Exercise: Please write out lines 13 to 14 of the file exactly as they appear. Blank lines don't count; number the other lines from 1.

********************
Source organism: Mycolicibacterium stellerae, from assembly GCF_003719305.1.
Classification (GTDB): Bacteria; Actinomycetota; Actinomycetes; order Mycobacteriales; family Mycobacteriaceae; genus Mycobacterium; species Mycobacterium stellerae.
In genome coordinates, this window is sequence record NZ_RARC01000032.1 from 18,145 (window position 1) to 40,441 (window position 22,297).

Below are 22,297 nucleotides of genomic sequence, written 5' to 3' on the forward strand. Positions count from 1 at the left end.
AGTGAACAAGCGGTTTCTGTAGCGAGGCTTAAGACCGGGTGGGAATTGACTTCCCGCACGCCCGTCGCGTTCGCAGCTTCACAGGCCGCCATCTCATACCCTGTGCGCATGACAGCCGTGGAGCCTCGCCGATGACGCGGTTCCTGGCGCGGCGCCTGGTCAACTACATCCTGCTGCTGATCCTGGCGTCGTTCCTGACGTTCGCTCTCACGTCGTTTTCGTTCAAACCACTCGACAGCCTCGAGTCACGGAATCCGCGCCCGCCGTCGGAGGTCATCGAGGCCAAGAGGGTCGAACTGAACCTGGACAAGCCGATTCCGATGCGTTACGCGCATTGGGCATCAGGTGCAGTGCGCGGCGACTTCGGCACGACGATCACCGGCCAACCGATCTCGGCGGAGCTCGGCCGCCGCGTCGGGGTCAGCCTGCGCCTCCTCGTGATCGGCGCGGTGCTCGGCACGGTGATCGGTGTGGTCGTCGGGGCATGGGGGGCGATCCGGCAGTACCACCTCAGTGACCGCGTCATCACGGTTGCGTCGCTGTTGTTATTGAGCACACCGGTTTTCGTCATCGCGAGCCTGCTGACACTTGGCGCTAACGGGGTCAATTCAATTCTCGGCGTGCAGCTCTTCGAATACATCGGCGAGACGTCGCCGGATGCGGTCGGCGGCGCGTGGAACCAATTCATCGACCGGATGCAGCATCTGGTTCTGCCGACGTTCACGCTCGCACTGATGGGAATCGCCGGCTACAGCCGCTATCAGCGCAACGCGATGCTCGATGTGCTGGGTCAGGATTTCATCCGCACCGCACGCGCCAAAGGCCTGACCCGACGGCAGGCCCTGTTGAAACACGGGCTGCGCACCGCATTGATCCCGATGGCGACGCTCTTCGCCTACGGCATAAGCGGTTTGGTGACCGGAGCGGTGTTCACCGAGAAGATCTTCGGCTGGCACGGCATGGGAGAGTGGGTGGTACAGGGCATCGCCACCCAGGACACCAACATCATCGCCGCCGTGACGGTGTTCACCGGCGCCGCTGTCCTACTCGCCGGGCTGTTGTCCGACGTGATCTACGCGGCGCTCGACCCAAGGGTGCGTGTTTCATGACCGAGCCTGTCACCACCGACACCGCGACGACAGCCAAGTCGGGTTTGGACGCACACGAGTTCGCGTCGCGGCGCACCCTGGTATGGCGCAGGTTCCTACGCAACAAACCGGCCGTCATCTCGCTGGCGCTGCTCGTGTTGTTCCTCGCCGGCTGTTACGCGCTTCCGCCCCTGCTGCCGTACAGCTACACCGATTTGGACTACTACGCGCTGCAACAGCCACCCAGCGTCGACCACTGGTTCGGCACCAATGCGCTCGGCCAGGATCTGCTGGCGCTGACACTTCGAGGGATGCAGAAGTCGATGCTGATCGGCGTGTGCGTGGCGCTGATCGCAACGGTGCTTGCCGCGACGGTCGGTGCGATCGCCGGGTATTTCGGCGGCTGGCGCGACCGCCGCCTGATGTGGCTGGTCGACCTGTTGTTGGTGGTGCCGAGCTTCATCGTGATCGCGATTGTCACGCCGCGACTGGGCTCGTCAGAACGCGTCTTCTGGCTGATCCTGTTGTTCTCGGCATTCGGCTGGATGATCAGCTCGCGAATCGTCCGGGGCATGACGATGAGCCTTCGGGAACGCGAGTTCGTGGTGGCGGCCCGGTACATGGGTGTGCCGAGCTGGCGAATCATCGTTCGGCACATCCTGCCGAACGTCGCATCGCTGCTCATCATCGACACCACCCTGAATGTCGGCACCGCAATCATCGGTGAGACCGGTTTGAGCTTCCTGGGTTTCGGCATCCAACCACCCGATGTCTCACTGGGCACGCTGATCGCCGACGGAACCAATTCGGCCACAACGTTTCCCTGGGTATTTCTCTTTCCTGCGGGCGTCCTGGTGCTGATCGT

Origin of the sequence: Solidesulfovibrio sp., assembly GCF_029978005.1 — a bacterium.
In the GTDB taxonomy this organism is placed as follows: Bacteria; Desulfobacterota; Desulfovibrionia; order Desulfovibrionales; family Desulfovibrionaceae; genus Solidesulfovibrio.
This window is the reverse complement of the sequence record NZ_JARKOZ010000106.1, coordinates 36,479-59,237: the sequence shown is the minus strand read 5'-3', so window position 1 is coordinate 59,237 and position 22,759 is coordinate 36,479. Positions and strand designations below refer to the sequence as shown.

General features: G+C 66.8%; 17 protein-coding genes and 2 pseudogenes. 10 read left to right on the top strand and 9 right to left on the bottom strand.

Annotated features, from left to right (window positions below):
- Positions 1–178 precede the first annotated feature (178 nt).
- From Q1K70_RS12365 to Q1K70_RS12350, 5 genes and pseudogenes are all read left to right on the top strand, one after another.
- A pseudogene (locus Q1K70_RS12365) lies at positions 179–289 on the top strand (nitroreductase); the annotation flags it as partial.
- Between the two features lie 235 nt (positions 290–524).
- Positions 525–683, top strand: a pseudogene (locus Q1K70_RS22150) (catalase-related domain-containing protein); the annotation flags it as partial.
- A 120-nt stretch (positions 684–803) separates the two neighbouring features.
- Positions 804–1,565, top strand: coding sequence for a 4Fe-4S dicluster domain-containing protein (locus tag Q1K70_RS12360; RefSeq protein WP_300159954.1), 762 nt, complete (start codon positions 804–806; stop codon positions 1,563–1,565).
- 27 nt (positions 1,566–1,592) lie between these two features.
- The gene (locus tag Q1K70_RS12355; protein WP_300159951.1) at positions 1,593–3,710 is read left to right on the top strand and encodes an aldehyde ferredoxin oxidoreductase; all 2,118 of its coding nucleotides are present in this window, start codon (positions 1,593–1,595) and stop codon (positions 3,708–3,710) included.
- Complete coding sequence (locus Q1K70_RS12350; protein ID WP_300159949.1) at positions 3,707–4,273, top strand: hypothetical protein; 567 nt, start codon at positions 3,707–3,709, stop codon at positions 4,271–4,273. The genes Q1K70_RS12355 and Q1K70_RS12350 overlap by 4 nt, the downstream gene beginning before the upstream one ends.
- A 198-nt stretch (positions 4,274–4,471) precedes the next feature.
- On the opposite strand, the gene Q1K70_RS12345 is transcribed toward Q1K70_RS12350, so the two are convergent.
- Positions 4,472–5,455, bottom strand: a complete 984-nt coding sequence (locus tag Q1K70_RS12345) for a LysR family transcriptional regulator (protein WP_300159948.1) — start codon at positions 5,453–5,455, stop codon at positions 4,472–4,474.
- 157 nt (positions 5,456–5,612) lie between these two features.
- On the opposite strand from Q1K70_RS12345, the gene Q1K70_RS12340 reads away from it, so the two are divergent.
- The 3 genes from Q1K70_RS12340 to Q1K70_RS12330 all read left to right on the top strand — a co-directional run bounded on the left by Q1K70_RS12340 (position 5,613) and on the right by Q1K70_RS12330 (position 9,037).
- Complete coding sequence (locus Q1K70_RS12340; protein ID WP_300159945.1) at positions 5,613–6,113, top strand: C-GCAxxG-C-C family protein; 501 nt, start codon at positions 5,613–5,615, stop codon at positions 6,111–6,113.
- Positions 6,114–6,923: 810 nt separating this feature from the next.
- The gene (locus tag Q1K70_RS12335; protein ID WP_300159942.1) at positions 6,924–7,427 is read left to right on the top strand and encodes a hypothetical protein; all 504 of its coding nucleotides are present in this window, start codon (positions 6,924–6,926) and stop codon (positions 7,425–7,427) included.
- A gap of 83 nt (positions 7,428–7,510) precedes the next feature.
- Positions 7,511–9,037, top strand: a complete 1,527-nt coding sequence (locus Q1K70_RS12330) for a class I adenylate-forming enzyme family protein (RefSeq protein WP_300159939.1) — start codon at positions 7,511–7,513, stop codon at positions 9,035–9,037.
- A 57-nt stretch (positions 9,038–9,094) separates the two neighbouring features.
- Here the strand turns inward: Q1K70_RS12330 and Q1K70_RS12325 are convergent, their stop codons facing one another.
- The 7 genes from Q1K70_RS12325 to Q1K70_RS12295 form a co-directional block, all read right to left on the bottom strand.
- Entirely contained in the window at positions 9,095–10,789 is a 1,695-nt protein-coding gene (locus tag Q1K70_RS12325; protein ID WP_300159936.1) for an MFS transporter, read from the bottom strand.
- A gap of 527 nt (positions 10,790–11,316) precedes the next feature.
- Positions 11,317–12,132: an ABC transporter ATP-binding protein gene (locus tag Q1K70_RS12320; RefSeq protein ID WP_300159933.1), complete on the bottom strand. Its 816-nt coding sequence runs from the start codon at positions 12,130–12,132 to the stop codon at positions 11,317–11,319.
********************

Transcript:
- A pseudogene (locus Q1K70_RS12365) lies at positions 179–289 on the top strand (nitroreductase); the annotation flags it as partial.
- Between the two features lie 235 nt (positions 290–524).